- Minority languages
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Daniel Cunliffe is working as a Reader in the Department of Computing and Mathematical Sciences, in the Faculty of Advanced Technology, at the University of Glamorgan in Pontypridd, Wales. He also is a member of the Hypermedia Research Unit within the Faculty and leader of the Computing and Minority Languages Group.
The Computing and Minority Languages Group, led by Daniel Cunliffe, has been investigating aspects of the relationship between minority languages and Information Technology since 2000.
Areas of current research include: minority culture and minority language communities online; Web sites for bilingual users; the language behaviour of bilingual users in online environments; and issues of internationalisation, localisation and indigenous production. The extent to which Internet based technologies pose both a threat and an opportunity for minorities is of particular interest.
Daniel Cunliffe has published a number of papers and book chapters on a variety of topics relating to the use of the Welsh language online, and he is currently co-editor of The New Review of Hypermedia and Multimedia.
Besides that, Daniel Cunliffe is a member of the Welsh Government’s “Welsh Language, technology and Digital Media” advisory group.
What is your background in the field of regional and minority languages/education/ multilingualism?
I am perhaps somewhat unusual in that my background is actually in what one might call “computer science”. I am a Reader in the Department of Computing and Mathematical Sciences at the University of Glamorgan. My interests in computing focus mainly on human-computer interaction and computer-mediated communication.
In 2000 a series of coincidences resulted in me being asked to construct a bilingual website – or rather a website for bilingual users (which is an important distinction). This seemingly straightforward task gradually drew me in to consider a whole series of increasingly interesting and complex questions about the relationship between technology and minority language maintenance and revitalisation.
What do you think is the major challenge in your field of work?
I suppose the main challenge is the obvious one – proving whether technology makes a difference; taking David Crystals postulate that “An endangered language will progress if its speakers can make use of electronic technology” and showing how and in what circumstances this is (or is not) the case.
It feels almost self evidently true. In a technological society, if a minority language doesn’t have a presence in technology then this will weaken the language. Presumably a rich, diverse, deep presence in technology will help to strengthen it. However, most minority languages lie on a point between these two extremes. In these situations it is not clear what the effect of technology on the language might be, or how language planners might utilise technology effectively.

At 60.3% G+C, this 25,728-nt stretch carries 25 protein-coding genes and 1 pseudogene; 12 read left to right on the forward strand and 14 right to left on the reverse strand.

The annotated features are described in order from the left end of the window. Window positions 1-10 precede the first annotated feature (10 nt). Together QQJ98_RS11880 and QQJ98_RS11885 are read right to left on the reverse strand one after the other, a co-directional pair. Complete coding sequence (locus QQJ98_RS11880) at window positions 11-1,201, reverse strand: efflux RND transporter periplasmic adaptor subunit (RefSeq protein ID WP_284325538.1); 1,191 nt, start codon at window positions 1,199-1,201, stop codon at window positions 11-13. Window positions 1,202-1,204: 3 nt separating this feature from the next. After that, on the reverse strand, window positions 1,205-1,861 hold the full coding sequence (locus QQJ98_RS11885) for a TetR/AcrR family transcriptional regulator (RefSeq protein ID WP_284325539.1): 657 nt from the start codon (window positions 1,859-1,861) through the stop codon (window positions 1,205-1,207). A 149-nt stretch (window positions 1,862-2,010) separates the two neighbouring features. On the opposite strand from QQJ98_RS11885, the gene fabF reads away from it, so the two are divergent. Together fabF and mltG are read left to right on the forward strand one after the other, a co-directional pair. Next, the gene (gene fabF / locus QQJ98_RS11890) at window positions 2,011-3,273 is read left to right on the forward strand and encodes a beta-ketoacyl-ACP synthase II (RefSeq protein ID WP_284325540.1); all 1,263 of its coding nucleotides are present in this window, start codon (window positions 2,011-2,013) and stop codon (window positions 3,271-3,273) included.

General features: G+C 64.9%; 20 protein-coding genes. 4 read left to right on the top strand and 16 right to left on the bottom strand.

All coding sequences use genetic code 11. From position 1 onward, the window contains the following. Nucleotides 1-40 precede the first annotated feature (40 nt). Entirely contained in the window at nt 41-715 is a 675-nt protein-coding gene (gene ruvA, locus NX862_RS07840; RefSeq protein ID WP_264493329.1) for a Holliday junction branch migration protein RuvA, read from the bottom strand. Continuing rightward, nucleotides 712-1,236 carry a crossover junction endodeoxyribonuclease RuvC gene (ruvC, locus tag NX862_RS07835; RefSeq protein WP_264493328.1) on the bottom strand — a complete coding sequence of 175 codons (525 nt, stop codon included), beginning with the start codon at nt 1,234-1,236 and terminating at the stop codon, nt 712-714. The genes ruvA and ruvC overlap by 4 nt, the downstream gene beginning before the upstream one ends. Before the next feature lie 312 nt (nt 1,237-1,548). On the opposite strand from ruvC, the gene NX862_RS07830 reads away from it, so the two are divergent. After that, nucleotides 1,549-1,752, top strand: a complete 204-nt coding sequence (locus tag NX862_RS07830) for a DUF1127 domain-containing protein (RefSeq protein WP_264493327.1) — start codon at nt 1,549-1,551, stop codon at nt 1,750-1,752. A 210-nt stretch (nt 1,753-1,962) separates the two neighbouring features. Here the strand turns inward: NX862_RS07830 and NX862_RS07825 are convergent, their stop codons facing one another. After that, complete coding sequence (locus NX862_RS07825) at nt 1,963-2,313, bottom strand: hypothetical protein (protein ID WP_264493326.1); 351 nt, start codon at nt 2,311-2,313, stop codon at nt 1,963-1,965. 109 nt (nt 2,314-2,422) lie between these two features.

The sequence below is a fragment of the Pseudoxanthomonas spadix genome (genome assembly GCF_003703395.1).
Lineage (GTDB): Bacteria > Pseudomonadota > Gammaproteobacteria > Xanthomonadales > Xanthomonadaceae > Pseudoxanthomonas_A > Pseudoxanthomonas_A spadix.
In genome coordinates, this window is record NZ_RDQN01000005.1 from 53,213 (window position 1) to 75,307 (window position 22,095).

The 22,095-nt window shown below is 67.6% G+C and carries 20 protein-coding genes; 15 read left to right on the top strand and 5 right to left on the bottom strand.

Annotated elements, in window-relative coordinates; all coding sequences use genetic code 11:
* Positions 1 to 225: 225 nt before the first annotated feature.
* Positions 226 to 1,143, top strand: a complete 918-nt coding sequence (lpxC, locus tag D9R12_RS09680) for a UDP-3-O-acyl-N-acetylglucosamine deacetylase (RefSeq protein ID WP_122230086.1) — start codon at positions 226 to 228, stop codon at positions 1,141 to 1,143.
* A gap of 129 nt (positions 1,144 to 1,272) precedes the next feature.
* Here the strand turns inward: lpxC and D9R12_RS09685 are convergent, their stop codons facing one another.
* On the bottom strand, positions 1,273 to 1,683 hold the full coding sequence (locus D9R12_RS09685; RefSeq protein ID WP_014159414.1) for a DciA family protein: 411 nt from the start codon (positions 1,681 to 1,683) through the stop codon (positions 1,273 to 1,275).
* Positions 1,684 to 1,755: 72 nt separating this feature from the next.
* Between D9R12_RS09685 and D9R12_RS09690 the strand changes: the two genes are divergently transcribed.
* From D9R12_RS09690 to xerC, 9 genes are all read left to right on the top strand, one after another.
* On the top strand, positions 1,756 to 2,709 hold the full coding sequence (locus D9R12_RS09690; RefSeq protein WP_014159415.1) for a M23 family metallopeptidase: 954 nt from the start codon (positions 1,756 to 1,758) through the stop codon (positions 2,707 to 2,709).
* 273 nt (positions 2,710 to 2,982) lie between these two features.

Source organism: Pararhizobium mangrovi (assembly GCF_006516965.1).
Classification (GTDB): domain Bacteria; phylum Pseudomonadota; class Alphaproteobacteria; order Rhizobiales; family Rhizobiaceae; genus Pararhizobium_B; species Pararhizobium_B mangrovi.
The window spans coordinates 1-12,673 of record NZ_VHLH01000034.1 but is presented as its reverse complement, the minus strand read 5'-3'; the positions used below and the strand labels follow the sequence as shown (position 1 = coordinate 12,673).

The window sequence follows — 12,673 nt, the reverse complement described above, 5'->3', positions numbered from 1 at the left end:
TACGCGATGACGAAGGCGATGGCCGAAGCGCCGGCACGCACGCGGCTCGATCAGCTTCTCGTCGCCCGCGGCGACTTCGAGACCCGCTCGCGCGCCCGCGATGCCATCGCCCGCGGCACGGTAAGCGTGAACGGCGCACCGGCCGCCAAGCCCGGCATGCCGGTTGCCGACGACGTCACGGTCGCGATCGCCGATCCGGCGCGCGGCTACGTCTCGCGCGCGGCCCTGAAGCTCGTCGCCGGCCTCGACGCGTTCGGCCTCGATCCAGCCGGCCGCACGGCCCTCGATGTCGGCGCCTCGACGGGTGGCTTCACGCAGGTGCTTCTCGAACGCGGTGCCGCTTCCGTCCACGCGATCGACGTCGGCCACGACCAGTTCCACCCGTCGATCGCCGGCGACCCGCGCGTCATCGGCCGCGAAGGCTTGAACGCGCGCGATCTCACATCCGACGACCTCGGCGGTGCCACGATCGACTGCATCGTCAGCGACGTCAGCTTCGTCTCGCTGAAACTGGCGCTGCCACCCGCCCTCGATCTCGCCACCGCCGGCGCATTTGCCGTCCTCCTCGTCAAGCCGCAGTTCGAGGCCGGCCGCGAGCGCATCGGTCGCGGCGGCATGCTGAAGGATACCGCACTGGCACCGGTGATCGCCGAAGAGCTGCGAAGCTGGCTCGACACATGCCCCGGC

What is one of the hottest new projects / items you are working on?
Social Networking Sites, such as Facebook and Twitter, are particularly popular at the moment. These sites are interesting because they provide an opportunity for minority language speakers to create content in their minority language, as well as to consume content. For young people, such sites are often very significant in terms of maintaining their social networks and communicating with their peers.
I have recently completed a collaborative project with Rhys Jones (Swansea University) and Zoe Honeycutt (Indiana University) investigating the use of Welsh on Twitter. Among other things, the results suggest that Welsh use on Twitter has been normalised and that language may shape the networks of followers that are formed. This is just an initial study; we still have many questions left to explore.
Are there any important references such as articles, links, etc. you would like to mention?
Among the computing journals worth keeping an eye on are journals such as the Journal of Computer Mediated Communication; Information, Communication and Society; and Language@Internet. The “Cultural Attitudes towards Technology and Communication” conference publishes some relevant research too. There is also ILAT – the Indigenous Languages and Technology mailing list.
There is an important collection of papers being published in 2013, “Social Media and Minority Languages: Convergence and the Creative Industries” Elin Haf Gruffydd Jones, Enrique Uribe-Jongbloed (Eds.), Multilingual Matters- isbn 9781847699046(Being published: 15th of February 2013)
From a less technological perspective, this paper presents an interesting discussion about the roles technology might play in language revitalisation; Eisenlohr, P. (2004) Language revitalization and new technologies: cultures of electronic mediation and the refiguring of communities. Annual Review of Anthropology, 33, 21-45.
Do you have any questions on these topics?
Our focus this month social media and minority languages
Mercator Research Centre and the Basque Autonomous government have been organizing an Expert Seminar on: Social Media and Lesser Used Languages on the 28th – 30th of November 2012 in Ljouwert, the Netherlands. Daniel Cunliffe was one of the participants. The proceedings of this seminar will be published on the website.
Latest publications of Daniel Cunliffe:
Authors: Daniel Cunliffe
Authors: Daniel Cunliffe, Pearson, N., Richards, S.
Authors: Daniel Cunliffe, Honeycutt, C.
Authors: Daniel Cunliffe, Deere, A.